Leaders of the Pack in the Vendée Globe
More than two months into this ninth edition of the Vendée Globe solo around-the-world race, Yannick Bestaven continues to lead, though only by a bit. On the long ascent of the Atlantic Ocean that caps off this epic race, Bestaven on Maître CoQ IV maintains only the smallest of cushions as the leaders begin to slow down in light air off the Brazilian coast. Just behind Bestaven, Charlie Dalin, Thomas Ruyant, Damien Seguin and Louis Burton have closed up to create a five-way race for first place in the closing stages. In a race dominated by challenging conditions, underdogs and close competition, it’s only fitting that any potential breakaway by the leaders would be quelled by light, fluky winds that further compress the fleet and shuffle the rankings.
The top five boats are separated by just over 100 miles, and the second pack of five boats is beginning to close quickly. We could soon see an unprecedented and highly tactical situation where nearly 10 boats are lining up close to the equator in a virtual restart. Although many fans may resent the fact that pre-race favorites such as Alex Thomson and Jérémie Beyou are no longer in contention, this race will be acclaimed as the most competitive Vendée Globe of all time. We can all now merely stand by as witnesses to the closest race up the Atlantic in ocean racing history.
Troubles for Some Fleet Members
Though Isabelle Joschke had been sailing as high as fifth place just a couple of weeks ago when racing across the Pacific Ocean, her keel ram and boat damage have gone from bad to worse on MACSF. She has unfortunately retired from the Vendée Globe.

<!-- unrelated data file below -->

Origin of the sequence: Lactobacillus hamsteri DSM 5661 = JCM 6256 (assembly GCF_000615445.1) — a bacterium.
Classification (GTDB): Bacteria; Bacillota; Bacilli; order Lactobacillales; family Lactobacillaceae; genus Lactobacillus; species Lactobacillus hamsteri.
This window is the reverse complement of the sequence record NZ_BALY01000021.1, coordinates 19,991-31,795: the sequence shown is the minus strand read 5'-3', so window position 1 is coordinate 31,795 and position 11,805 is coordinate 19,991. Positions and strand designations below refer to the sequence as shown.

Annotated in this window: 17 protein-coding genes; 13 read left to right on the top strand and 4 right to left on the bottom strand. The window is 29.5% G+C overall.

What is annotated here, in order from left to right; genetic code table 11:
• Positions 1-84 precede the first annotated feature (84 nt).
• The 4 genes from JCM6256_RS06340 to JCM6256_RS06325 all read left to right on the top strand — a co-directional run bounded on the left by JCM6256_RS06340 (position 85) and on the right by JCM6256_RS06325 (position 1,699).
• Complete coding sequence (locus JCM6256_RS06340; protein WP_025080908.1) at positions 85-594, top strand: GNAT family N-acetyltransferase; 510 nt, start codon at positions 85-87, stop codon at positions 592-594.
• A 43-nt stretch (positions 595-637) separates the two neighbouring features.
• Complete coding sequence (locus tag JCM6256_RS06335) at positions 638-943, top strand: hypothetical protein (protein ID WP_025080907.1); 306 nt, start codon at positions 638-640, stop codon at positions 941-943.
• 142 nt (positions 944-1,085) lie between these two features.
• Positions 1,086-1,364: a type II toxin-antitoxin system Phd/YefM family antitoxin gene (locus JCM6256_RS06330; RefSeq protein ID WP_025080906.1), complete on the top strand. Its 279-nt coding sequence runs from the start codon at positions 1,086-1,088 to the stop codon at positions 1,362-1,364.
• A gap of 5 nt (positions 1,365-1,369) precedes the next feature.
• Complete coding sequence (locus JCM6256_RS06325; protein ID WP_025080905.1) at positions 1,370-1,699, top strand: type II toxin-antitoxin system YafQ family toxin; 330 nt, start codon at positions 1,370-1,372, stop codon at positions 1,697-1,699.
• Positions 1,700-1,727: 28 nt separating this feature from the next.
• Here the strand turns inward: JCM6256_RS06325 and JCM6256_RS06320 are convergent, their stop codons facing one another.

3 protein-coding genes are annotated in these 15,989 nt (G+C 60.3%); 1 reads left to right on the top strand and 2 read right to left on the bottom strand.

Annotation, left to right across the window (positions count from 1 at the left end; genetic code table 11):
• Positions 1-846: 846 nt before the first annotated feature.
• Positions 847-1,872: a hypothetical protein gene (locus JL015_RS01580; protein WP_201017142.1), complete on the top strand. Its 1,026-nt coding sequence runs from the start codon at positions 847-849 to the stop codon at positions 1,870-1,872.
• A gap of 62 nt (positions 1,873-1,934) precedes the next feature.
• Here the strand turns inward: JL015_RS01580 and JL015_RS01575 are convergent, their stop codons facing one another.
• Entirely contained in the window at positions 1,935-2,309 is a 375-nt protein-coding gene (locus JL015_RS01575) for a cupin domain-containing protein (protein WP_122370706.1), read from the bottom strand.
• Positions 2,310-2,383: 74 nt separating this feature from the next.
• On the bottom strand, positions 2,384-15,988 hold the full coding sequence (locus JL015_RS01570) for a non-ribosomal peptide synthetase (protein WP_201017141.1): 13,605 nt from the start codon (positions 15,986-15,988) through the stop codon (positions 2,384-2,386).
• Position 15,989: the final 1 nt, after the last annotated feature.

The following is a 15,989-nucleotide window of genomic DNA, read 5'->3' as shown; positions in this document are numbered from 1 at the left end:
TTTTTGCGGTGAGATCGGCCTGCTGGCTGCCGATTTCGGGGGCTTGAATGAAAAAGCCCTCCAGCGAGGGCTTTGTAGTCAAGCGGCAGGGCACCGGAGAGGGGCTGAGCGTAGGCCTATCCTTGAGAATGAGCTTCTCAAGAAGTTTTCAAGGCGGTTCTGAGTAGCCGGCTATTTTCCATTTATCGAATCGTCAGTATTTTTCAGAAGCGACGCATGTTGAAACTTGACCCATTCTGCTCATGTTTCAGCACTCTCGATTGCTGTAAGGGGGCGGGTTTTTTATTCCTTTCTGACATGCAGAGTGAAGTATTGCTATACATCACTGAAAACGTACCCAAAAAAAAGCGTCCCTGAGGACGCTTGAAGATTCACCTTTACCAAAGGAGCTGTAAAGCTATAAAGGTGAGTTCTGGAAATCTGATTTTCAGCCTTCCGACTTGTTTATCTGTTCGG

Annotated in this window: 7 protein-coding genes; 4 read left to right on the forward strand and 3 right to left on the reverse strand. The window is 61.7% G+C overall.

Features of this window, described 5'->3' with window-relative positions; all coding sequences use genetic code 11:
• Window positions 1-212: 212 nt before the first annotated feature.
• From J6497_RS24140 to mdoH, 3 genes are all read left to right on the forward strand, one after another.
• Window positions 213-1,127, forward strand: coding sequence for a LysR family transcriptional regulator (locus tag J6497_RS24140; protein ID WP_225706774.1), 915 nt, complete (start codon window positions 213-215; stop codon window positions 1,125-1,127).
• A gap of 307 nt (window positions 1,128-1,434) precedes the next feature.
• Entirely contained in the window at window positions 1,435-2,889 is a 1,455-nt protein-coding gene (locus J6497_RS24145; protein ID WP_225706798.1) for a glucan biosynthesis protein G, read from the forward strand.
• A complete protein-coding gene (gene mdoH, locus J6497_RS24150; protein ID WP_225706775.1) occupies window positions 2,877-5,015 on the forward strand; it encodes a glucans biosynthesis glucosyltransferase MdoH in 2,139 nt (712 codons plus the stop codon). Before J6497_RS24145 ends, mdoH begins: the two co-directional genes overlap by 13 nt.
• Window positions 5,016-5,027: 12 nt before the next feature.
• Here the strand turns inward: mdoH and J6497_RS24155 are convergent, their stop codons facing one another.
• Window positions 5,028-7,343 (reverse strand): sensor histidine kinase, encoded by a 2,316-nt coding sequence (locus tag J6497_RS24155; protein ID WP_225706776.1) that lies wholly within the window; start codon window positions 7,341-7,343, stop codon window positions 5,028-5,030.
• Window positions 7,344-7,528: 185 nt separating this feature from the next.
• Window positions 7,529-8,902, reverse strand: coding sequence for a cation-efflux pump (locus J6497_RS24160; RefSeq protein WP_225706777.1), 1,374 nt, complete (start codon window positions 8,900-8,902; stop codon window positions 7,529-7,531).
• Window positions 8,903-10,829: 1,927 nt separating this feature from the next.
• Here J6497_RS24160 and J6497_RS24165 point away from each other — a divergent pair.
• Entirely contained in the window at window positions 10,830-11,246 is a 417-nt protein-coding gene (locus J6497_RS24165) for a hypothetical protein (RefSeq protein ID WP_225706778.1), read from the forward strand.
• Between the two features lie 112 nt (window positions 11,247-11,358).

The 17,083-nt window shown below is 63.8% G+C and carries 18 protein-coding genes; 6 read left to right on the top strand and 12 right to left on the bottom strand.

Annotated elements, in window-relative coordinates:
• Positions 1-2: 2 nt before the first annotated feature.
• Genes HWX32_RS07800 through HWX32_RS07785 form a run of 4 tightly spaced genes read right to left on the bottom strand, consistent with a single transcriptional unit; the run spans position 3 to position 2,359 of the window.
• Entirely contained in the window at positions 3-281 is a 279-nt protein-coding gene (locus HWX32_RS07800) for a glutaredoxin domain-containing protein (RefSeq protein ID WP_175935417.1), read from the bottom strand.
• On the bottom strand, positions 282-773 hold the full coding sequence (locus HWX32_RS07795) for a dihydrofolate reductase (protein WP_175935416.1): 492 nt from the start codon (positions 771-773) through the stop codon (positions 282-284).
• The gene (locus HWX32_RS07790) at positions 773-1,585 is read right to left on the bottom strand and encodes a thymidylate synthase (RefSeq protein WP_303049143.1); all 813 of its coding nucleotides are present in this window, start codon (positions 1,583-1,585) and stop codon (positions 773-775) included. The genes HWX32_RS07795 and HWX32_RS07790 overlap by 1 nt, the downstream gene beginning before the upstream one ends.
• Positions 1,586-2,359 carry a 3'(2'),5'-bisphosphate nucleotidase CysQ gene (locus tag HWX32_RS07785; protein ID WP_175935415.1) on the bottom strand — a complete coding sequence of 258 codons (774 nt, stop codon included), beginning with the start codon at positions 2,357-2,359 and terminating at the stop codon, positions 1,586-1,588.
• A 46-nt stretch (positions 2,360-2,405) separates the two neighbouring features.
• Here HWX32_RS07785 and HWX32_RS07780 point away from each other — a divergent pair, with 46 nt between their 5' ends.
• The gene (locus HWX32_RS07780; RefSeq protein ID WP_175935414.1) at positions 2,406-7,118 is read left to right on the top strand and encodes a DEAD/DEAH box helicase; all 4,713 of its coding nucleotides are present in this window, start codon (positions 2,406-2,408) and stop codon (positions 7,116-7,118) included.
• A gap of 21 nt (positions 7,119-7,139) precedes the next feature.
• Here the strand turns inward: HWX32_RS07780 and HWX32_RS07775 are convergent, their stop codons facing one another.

Pip Hare has capped off her maiden voyage through the Southern Ocean with some memorable heroics, having just replaced her port-side rudder. She should soon round the Horn in 17th place, a commendable effort in the largest Vendée Globe fleet in history.
“Here’s a short video of Pip Hare changing out a rudder with a cracked shaft and replacing it with a spare,” writes Latitude reader and contributor Pat Broderick. “When this happened she was in the southern Pacific Ocean approaching Cape Horn.”
The top female sailor is now the young Clarisse Cremer on Banque Populaire. While never sailing her legendary boat to its full potential, she has remained smart and consistent and now sits just outside the top 10 in 12th position.
As of this writing, Jérémie Beyou and his yacht Charal have just rounded Cape Horn in 16th place. Having sailed back to Les Sables-d’Olonne and re-started just days after the start of the race, Beyou never fully realized the potential of his revolutionary yacht, the first ‘new generation’ IMOCA 60 to be launched. Despite his position deep in the fleet, Jérémie has managed some mid-race heroics by recording the fastest elapsed time between the Cape of Good Hope and Cape Horn.
Trophée Jules Verne Redux
Elsewhere in the Atlantic, the foiling maxi-trimaran Gitana 17, co-skippered by Franck Cammas and Charles Caudrelier, is making a second and likely final attempt this season at setting a new outright around-the-world record. Starting just over 40 hours ago as this story is posted, the revolutionary ocean foiler — the first big trimaran of this new breed of fully foiling boats — is currently making more than 34 knots. She’s roughly 100 miles ahead of the reference time set by Francis Joyon and IDEC Sport in January 2017. The team is referring to a “dream window” from France to the South Atlantic. We’re keeping our eyes glued to the tracker to see if Gitana 17 can stay ahead of record pace and make good time into the Southern Ocean.